It would be interesting to know if A: not even the human brain can solve NP problems in P, or, alternatively, that the human brain does solve NP problems in P. One would think that that is an actual testable empirical fact that could be found out.

    Again, there are all sorts of technical problems to answering that question. One could say that Sudoku problems are NP, but that the human brain arguably supplies an exponential amount of power on them. One could also say that a lot of apparent NP problems (like Sudoku) are solved by human brains by relying on an exponential amount of memory of solved problems, and that the actual computation is minor. There is also the issue that the human brain my have trillions of cells, but that only a small percentage are devoted to actual computation, so judging the amount of power available is tricky. Still, the question should be answerable, and the answer would be interesting.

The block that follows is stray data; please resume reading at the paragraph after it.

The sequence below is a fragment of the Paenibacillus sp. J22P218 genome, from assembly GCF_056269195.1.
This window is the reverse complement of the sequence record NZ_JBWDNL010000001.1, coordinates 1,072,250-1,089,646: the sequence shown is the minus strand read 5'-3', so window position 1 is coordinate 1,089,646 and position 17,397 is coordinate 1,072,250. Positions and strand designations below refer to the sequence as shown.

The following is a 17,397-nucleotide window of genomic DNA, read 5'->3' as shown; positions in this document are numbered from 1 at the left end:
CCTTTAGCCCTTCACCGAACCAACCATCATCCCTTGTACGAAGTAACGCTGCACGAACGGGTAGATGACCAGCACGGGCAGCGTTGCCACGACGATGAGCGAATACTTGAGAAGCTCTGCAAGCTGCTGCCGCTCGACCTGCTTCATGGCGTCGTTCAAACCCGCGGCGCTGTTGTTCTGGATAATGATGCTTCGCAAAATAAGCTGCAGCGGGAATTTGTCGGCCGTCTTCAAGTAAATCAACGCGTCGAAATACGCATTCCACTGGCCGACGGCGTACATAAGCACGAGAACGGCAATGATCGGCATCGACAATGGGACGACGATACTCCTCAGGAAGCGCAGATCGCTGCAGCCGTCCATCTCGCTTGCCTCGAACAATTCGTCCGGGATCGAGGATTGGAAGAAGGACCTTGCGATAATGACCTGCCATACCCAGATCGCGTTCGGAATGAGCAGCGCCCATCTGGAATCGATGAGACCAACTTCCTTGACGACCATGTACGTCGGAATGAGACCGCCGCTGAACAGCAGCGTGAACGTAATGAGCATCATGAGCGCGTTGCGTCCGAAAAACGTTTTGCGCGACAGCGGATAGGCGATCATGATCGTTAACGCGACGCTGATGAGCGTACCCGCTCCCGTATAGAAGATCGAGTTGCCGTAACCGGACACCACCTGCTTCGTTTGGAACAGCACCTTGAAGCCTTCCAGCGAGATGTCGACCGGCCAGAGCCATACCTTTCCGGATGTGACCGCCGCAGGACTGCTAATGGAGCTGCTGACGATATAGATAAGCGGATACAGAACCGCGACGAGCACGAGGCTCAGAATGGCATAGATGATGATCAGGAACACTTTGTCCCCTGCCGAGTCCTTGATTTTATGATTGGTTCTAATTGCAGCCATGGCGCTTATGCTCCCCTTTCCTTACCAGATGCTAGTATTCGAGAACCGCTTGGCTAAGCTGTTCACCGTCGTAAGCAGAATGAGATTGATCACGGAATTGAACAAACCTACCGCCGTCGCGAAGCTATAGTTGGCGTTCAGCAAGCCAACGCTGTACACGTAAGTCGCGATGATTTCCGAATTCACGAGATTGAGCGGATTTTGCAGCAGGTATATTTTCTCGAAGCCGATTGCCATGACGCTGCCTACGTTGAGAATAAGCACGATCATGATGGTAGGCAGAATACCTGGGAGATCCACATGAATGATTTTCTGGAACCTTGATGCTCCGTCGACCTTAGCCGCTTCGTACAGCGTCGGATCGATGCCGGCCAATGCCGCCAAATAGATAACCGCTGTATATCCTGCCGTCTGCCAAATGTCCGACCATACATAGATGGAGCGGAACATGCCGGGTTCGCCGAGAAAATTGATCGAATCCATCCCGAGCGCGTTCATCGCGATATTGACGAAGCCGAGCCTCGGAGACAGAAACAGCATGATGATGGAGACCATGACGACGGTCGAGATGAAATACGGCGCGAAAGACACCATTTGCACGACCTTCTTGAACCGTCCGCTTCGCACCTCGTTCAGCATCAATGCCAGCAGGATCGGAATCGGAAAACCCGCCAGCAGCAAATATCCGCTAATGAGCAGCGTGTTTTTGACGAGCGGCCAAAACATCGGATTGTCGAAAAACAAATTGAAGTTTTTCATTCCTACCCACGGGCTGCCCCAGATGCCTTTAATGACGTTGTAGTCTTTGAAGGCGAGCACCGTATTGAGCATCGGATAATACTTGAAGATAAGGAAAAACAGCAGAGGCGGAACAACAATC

There is also the problem of measuring the computational size in analogue systems. A (hypothetical) true Real space system has an arguably infinite computational capability. That is what makes solving problem with physical simulations so hard to use as computational models. To the extent that the brain uses continuously variable signals that would be another problem in looking at what problems the brain can solve and how much work it does in solving them.

    A look at animal models might be interesting, as they present smaller systems. Can an earthworm solve a (very small) NP problem? If no, is there a threshold in brain size that can?

    The obvious joke is that if the human brain could solve NP problems in P, it would have already settled the P=?NP issue. But that does not answer the question of if the human brain does solve some NP problems. A yes or no to that question would make the P=?NP question more interesting.